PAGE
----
Browse Content by Topic:
FCC: "Big 4" Wireless Carriers Will Deploy Text-to-9-1-1 Capabilities on their Networks in 2014
FCC Chairman Julius Genachowski has announced that the nation’s four largest wireless carriers – AT&T, Verizon, Sprint, T-Mobile – have agreed to accelerate the availability of text-to-9-1-1, with major deployments expected in 2013 and a commitment to nationwide availability by May 15, 2014. Building on text-to-9-1-1 deployments and trials that are already underway, this agreement will accelerate progress and ensure that over 90 percent of the nation’s wireless consumers, including millions of consumers with hearing or speech disabilities, will be able to access emergency services by sending a text message to 9-1-1, where local 9-1-1 call centers are also prepared to receive the texts.
Text-to-9-1-1 will provide consumers with enhanced access to emergency communications in situations where a voice call could endanger the caller, or a person with disabilities is unable to make a voice call. Text-to-9-1-1 will be a complement to, not a substitute for, voice calls to 9-1-1 services, and consumers should always make a voice call to 9-1-1 during an emergency if they can.
In addition, to help eliminate consumer confusion while text-to-9-1-1 capability is being phased-in, the carriers have committed to provide an automatic “bounce back” text message to notify consumers if their attempt to reach 9-1-1 via text message was unsuccessful because this service is not yet available in their area. Such a message would instruct the recipient to make a voice call to a 9-1-1 center. The four carriers will fully implement this “bounce back” capability across their networks by June 30, 2013. The Commission will take additional action as necessary to ensure the public’s ability to reach 9-1-1 using text messaging. Next week, the FCC will consider steps towards ensuring that text-to-9-1-1 is made available as soon as possible by all carriers, and over-the-top providers who offer Internet-based text services. The Commission will continue to work with all stakeholders including 9-1-1 authorities, PSAPs, the Emergency Access Advisory Committee, public safety organizations, disability organizations, consumer groups and industry on this issue.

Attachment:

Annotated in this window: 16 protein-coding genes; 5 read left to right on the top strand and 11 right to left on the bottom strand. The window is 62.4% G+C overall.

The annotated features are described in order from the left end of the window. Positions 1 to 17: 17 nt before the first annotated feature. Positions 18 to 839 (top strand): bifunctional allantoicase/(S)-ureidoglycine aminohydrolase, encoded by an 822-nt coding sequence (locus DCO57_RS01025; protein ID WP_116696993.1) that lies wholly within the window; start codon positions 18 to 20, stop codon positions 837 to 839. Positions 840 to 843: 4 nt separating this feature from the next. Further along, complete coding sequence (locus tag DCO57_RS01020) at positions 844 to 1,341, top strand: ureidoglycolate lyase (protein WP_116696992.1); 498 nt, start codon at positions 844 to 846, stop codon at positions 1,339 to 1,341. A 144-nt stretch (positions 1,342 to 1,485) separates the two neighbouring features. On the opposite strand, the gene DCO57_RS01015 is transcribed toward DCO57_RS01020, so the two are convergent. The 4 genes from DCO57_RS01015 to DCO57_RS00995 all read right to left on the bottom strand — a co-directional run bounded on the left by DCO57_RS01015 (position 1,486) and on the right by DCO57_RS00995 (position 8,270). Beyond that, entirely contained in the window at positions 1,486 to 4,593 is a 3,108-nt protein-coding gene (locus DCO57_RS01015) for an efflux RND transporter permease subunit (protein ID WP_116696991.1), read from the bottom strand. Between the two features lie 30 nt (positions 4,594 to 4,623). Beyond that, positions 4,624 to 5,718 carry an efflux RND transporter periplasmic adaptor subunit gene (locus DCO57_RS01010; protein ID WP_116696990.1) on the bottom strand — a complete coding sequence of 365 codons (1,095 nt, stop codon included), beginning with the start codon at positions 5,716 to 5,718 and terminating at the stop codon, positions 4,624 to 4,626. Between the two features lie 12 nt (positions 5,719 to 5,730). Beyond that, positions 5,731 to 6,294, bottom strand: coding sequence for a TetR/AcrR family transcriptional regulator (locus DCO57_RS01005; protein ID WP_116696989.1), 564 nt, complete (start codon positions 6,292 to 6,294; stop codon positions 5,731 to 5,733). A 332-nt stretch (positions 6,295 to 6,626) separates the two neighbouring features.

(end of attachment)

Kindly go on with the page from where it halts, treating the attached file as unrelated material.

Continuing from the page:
“Access to 9-1-1 must catch up with how consumers communicate in the 21st century – and today, we are one step closer towards that vital goal,” said Chairman Genachowski. “Last year I announced a comprehensive plan to accelerate the transition to Next Generation 9-1-1, including text-to-9-1-1, and the FCC has acted to advance this effort.”
Chairman Genachowski went on to state, “This is good progress, but our work is not done. Next week the FCC will consider further actions to advance text-to-9-1-1 for all consumers. We will also take additional steps in this area next year, including closely monitoring carriers’ compliance with the commitments they have made today and addressing other aspects of Next Generation 9-1-1 such as enabling transmission of photos and videos to 9-1-1 centers. We are also working to strengthen the resiliency and reliability of the existing 9-1-1 system, where significant deficiencies were revealed by this summer’s Derecho.”
“The agreement does not mean that text-to-9-1-1 service will be available to all consumers by 2014, noted an official comment by NENA (the National Emergency Number Association) on the FCC’s announcement. “That will hinge on the deployment of hardware, software, and training at the more than 6,000 9-1-1 centers across America.” However, NENA added, the agreement is expected to hasten the day when all Americans can call for emergency aid via text messages. Text-to-9-1-1 capabilities are especially sought by people in the hearing and speech disabilities communities.
“It is critically important that the public be reminded that the best way to reach 9-1-1 is still via voice communications,” said NENA President Barbara Jaeger.
Under the agreement, the parties will work together and with all stakeholders from industry, government, public safety, and consumer groups to develop the technical standards and operational procedures that will ensure a seamless introduction of texting into 9-1-1 centers across America. Specific provisions include:
- Text-to-9-1-1 service capabilities will be deployed throughout the carriers’ wireless networks by May 15, 2014;
- Bounce-back notifications will be sent to subscribers by June 30, 2013 when text-to-9-1-1 is unavailable in their area; and
- Text-to-9-1-1 progress reports will be submitted quarterly by the carriers to NENA and APCO.
The agreement also includes a commitment by all parties to educate the public about how and when they can send texts to 9-1-1.
“As the public becomes more mobile and embraces new methods for communicating, 9-1-1 has to be ready to answer non-voice requests for assistance,” added Jaeger. “This historic agreement demonstrates the shared commitment of parties to serve the evolving needs of citizens in the digital age.”
Review the full text of the agreement here.
See the complete statement by FCC Chairman Julius Genachowski here
- People, Places & Things/9-1-1magazine.com (via FCC and NENA, 12/6/12)